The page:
Critics were pretty impressed with The overload to nominate it for this year’s Mercury Prize, alongside records from rappers Little Simz and Kojey Radical, indie-rock duo Wet Leg and, uh, Harry Styles. Smith was unable to make the shortlist announcement in London as he was in Doncaster caring for his 18-month-old son, Huey. Needham ended up doing the press interviews – he enjoys them but struggles to provide so much information about his teammate’s words. “I don’t know man, I just play bass,” he laughs. “It’s not like I wrote socialist bass lines.”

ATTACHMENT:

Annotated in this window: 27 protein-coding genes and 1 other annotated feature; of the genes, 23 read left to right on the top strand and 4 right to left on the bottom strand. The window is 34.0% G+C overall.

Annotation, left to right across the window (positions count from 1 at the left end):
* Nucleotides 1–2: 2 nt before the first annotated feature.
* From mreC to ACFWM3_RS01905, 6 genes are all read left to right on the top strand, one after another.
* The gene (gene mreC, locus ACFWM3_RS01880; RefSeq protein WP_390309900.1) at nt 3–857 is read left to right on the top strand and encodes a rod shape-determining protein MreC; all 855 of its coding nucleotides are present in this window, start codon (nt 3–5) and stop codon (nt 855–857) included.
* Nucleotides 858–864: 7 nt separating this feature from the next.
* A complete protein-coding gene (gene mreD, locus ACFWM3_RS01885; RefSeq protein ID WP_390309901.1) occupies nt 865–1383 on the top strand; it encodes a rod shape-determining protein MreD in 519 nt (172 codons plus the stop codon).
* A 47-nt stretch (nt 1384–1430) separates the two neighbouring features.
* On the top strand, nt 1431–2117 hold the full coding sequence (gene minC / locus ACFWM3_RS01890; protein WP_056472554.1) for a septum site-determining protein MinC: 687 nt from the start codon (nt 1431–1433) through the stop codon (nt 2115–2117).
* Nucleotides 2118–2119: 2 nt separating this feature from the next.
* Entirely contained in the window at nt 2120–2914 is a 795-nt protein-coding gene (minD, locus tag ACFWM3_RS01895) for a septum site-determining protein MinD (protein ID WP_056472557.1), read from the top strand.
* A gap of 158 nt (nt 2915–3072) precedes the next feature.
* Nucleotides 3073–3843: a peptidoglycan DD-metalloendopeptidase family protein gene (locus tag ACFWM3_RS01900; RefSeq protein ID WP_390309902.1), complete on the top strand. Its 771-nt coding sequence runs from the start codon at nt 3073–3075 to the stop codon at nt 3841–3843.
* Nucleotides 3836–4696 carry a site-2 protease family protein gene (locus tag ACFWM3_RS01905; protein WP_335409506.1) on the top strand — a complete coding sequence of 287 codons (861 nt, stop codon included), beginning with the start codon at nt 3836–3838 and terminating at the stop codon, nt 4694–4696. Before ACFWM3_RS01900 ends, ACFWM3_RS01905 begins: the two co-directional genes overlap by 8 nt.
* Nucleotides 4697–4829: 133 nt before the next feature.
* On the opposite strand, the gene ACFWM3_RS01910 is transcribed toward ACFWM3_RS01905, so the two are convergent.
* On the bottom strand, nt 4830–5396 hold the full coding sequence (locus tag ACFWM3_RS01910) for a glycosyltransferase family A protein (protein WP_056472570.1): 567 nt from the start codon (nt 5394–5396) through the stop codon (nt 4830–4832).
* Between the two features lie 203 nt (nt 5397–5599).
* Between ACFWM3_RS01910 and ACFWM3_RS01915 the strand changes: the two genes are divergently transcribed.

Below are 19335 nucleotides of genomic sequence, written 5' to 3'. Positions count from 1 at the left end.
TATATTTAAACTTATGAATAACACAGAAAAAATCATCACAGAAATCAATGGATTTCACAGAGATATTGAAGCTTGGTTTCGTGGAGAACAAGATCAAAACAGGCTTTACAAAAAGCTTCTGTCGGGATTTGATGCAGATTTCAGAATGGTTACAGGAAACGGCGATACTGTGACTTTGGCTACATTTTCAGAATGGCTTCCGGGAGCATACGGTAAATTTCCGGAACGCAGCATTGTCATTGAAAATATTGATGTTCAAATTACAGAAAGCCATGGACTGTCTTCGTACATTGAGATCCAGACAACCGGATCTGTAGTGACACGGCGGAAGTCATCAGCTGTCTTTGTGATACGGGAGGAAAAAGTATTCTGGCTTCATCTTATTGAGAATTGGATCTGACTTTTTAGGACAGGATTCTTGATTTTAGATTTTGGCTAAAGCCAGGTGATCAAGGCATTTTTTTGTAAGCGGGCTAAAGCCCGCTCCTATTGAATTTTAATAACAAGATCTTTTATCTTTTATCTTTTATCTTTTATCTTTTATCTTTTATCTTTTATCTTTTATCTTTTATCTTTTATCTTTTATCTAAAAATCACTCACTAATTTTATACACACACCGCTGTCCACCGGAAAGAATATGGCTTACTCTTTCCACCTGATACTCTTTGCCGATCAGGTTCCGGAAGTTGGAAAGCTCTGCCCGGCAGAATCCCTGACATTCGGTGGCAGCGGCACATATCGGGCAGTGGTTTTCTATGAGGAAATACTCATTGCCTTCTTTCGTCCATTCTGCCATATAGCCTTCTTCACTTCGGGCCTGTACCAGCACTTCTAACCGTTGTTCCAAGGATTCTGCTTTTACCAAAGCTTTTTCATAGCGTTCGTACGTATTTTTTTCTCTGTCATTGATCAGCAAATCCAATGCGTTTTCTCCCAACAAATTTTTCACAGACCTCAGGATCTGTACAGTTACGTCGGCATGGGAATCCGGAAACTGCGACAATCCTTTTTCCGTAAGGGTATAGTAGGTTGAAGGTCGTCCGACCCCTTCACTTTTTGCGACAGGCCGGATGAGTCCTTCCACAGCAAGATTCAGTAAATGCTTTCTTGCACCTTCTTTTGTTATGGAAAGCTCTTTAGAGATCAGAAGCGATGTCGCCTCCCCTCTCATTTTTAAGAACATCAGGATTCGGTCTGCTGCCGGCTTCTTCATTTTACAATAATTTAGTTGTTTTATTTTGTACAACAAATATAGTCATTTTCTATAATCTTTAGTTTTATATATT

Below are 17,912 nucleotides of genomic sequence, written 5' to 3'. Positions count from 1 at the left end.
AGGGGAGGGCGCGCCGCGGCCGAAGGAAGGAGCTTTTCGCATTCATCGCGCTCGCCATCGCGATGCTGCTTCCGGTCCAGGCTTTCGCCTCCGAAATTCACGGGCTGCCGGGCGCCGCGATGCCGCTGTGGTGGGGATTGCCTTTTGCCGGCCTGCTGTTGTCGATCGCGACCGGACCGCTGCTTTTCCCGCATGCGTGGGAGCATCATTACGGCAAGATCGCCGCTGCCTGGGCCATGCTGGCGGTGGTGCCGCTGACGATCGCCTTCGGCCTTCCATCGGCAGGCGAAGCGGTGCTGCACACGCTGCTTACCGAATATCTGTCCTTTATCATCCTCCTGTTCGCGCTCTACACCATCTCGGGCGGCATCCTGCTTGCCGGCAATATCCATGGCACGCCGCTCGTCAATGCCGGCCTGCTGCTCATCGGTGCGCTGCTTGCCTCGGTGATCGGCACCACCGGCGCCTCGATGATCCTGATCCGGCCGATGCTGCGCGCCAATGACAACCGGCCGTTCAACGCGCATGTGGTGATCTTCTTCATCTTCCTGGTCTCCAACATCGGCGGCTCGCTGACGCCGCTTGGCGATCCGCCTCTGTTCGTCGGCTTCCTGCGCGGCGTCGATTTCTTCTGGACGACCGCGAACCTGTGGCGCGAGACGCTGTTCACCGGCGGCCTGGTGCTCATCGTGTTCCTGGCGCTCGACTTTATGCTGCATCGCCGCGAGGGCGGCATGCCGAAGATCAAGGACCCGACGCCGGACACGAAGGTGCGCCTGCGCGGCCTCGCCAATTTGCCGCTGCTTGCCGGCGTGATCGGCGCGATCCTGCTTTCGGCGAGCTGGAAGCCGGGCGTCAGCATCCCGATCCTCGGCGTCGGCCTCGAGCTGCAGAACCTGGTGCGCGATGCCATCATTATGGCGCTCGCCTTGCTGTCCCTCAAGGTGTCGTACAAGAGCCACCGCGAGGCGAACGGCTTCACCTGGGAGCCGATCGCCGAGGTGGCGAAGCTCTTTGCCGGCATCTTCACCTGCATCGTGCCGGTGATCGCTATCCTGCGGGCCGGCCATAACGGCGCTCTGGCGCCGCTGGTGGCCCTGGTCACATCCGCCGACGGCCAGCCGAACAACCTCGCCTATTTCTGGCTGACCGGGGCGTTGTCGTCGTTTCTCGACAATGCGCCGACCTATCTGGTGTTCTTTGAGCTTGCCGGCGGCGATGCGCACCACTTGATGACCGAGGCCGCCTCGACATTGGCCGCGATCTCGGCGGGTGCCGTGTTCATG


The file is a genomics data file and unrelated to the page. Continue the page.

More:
They feel some pressure to act as ambassadors for Leeds, but like to flirt with the tropes that go with it: “It’s fun to play with, and it’s an inherent part of who we are,” Smith says. One of the most notable examples of this transpires on “Rich,” where he sings, “Skilled lay-buuh in the private sec-tuuh.” It was bait for critics looking for blatant nods to Mark E Smith and The Fall. “There’s stuff on the album where we deliberately recorded more lines to make them sound more like that, to get people excited,” Smith says, with a smile. Yet they still ended up with a few music video directors who took them at face value when pitching ideas: “They were all like, ‘OK, you’re from the north, so you’re in a social housing estate. , you have flat caps housing, there are pie shops…’ and it’s like, no, you’re wrong! Needham said.